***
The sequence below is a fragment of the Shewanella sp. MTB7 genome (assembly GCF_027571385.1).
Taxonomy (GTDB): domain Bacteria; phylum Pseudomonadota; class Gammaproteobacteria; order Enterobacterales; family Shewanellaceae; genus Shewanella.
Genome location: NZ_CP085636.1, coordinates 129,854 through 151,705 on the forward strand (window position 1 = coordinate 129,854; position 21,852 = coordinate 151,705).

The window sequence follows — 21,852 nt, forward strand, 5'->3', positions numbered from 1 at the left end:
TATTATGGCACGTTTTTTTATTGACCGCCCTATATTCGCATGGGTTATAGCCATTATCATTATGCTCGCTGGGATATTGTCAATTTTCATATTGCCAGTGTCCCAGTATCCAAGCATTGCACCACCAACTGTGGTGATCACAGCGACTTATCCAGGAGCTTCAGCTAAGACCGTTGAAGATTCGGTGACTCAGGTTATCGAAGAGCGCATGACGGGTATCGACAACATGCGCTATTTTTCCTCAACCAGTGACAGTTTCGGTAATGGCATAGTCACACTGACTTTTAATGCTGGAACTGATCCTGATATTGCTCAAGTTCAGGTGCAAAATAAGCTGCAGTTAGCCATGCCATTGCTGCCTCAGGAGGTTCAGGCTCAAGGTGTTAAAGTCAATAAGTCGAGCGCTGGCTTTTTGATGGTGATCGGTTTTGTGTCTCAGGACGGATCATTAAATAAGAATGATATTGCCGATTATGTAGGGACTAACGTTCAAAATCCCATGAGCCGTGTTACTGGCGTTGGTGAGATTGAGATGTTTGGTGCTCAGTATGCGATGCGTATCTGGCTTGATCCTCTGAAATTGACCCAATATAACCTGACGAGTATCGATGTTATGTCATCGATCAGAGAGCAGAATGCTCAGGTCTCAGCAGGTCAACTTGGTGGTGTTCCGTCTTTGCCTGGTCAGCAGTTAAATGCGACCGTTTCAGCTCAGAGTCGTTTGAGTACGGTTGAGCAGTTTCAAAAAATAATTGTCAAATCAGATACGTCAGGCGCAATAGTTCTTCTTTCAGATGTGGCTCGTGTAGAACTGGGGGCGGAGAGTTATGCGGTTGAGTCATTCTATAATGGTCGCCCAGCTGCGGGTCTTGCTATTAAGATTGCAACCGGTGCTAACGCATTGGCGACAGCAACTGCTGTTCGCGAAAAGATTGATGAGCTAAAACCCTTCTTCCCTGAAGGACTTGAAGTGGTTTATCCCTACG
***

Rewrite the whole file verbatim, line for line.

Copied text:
The sequence below is a fragment of the Shewanella sp. MTB7 genome (assembly GCF_027571385.1).
Taxonomy (GTDB): domain Bacteria; phylum Pseudomonadota; class Gammaproteobacteria; order Enterobacterales; family Shewanellaceae; genus Shewanella.
Genome location: NZ_CP085636.1, coordinates 129,854 through 151,705 on the forward strand (window position 1 = coordinate 129,854; position 21,852 = coordinate 151,705).

The window sequence follows — 21,852 nt, forward strand, 5'->3', positions numbered from 1 at the left end:
TATTATGGCACGTTTTTTTATTGACCGCCCTATATTCGCATGGGTTATAGCCATTATCATTATGCTCGCTGGGATATTGTCAATTTTCATATTGCCAGTGTCCCAGTATCCAAGCATTGCACCACCAACTGTGGTGATCACAGCGACTTATCCAGGAGCTTCAGCTAAGACCGTTGAAGATTCGGTGACTCAGGTTATCGAAGAGCGCATGACGGGTATCGACAACATGCGCTATTTTTCCTCAACCAGTGACAGTTTCGGTAATGGCATAGTCACACTGACTTTTAATGCTGGAACTGATCCTGATATTGCTCAAGTTCAGGTGCAAAATAAGCTGCAGTTAGCCATGCCATTGCTGCCTCAGGAGGTTCAGGCTCAAGGTGTTAAAGTCAATAAGTCGAGCGCTGGCTTTTTGATGGTGATCGGTTTTGTGTCTCAGGACGGATCATTAAATAAGAATGATATTGCCGATTATGTAGGGACTAACGTTCAAAATCCCATGAGCCGTGTTACTGGCGTTGGTGAGATTGAGATGTTTGGTGCTCAGTATGCGATGCGTATCTGGCTTGATCCTCTGAAATTGACCCAATATAACCTGACGAGTATCGATGTTATGTCATCGATCAGAGAGCAGAATGCTCAGGTCTCAGCAGGTCAACTTGGTGGTGTTCCGTCTTTGCCTGGTCAGCAGTTAAATGCGACCGTTTCAGCTCAGAGTCGTTTGAGTACGGTTGAGCAGTTTCAAAAAATAATTGTCAAATCAGATACGTCAGGCGCAATAGTTCTTCTTTCAGATGTGGCTCGTGTAGAACTGGGGGCGGAGAGTTATGCGGTTGAGTCATTCTATAATGGTCGCCCAGCTGCGGGTCTTGCTATTAAGATTGCAACCGGTGCTAACGCATTGGCGACAGCAACTGCTGTTCGCGAAAAGATTGATGAGCTAAAACCCTTCTTCCCTGAAGGACTTGAAGTGGTTTATCCCTACG